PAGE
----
Dachman-Soled Wins NSF Career Award

Dachman-Soled Wins NSF Career Award
Professor Dana Dachman-Soled
Professor Dana Dachman-Soled

Professor Dana Dachman-Soled (ECE/UMIACS) is the recipient of a 2015 National Science Foundation Faculty Early Career Development (CAREER) Award for Non-Black-Box Cryptography: Defending Against and Benefiting from Access to Code. The five-year award is worth $495,000.

Regarding the award, Dachman-Soled said, “I am very excited to receive the NSF Faculty Early Career award. This grant will allow me to support and develop my research and educational agenda.  I am looking forward to using this opportunity to make an impact in my field.”

Dachman-Soled is an assistant professor in the Department of Electrical and Computer Engineering, part of the A. James Clark School of Engineering at the University of Maryland. Her research interests include cryptography, complexity theory and security. Broadly, she has interests in cryptography including security against physical attacks, secure multiparty computation, and black-box complexity. She is also interested in property testing of Boolean functions and cryptographic hardness of learning.

Dachman-Soled is also affiliated with the Maryland Cybersecurity Center, UMIACS, and Computer Science. Prior to joining the University of Maryland, Dachman-Soled  spent two years at Microsoft Research New England. She completed her Ph.D. at Columbia University under the supervision of Prof. Tal Malkin.

About this research
Dachman-Soled’s research focuses on developing cryptosystems that remain secure even when implemented on devices that are susceptible to side-channel attacks—attacks that depend on the particular algorithm and/or the specific implementation employed such as timing or fault-injection attacks. In practice, many cryptosystems can be completely reverse engineered via such attacks.  Her approach is to develop new cryptosystems that offer provable security against large classes of side-channel attacks, potentially even against attacks that are not yet known.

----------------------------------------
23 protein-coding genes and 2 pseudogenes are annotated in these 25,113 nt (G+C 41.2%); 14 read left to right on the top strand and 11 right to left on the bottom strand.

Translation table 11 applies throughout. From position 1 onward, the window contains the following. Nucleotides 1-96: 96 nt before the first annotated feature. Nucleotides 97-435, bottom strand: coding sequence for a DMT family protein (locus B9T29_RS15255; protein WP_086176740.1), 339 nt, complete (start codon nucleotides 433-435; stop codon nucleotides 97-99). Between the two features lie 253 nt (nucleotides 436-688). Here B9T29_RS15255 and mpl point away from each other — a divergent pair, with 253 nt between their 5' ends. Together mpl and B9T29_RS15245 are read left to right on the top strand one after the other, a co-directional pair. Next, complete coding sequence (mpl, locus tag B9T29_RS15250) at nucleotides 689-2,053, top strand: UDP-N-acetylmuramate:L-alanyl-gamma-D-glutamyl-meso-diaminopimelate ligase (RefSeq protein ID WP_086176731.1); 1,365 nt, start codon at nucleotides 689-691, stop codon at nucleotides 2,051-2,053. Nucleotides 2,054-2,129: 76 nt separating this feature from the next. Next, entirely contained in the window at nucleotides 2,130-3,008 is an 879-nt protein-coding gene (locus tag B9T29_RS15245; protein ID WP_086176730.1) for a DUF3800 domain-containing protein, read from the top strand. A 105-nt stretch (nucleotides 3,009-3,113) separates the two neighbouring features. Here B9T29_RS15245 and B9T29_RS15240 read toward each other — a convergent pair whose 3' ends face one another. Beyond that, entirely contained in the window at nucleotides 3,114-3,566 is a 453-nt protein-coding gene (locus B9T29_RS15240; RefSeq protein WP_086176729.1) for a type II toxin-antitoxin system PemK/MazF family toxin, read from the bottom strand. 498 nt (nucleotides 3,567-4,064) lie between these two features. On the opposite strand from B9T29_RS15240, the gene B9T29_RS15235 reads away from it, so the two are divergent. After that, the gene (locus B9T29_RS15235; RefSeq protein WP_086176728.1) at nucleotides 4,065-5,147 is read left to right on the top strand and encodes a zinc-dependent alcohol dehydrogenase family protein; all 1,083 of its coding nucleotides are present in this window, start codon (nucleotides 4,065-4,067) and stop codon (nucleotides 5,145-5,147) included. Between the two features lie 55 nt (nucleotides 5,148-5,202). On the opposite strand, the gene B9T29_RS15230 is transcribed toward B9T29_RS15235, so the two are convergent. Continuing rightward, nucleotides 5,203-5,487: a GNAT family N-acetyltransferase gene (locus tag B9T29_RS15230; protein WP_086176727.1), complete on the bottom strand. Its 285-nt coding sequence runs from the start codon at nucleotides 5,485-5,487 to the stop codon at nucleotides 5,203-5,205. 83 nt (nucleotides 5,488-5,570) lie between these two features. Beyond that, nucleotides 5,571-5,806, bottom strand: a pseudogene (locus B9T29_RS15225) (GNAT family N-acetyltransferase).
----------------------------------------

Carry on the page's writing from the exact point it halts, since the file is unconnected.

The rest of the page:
The Faculty Early Career Development (CAREER) Program offers the NSF’s most prestigious awards in support of junior faculty who exemplify the role of teacher-scholars through outstanding research, excellent education and the integration of education and research within the context of the mission of their organizations.

Related Articles:
UMD Researchers Creating First Onboard Fast-Charging System for Electric Vehicles
NSF Funds Novel Research to Create Scalable Wireless Networking, Averting Usage Crisis
UMD Researchers Use Artificially Engineered Materials to Create Breakthrough for Sound Sensors
Li and Hu Awarded NSF Grant to Study Challenges in Creating Materials that are Both Stronger and Tougher
UMD Receives NSF Major Research Instrumentation Award in Support of Virtual and Augmented Reality
UMD Welcomes Johns Hopkins to DC Innovation Corps
UMD Launches New National Socio-Environmental Synthesis Center (SESYNC)

March 27, 2015


Prev   Next

Current Headlines

University of Maryland Announces Launch of Research Leaders Fellows Program

UMD Rises to No. 19 in U.S. News Rankings of Top Public Colleges

Fu, Marcus Team for New AFOSR Project on Simulation Optimization

Multi-Institutional Team Receives $4.3 Million Grant to Master the Evolution of the Transition Between Land and Sea

Space Weather Mission Gets $1.25 Million and a Green Light for Feasibility Studies

UMD-Post Poll: Americans Prefer Not to Pack Polls on Election Day

Gifts and Grants Support HAIR Network’s COVID-19 Prevention and Mitigation Campaign

Cornelia Fermüller is PI for 'NeuroPacNet,' a $1.75M NSF funding award

News Resources

Return to Newsroom

Search News

Archived News

Events Resources

Events Calendar

Additional Resources

UM Newsdesk

Faculty Experts

Connect

social iconstwitterlinkedinrssYouTube
Division of Research
University of Maryland
College Park, MD 20742-1541
© Copyright 2017 University of Maryland

Did You Know

Kevin Plank, co-founder of Under Armour, is an alumnus of UMD's Robert H. Smith School of Business.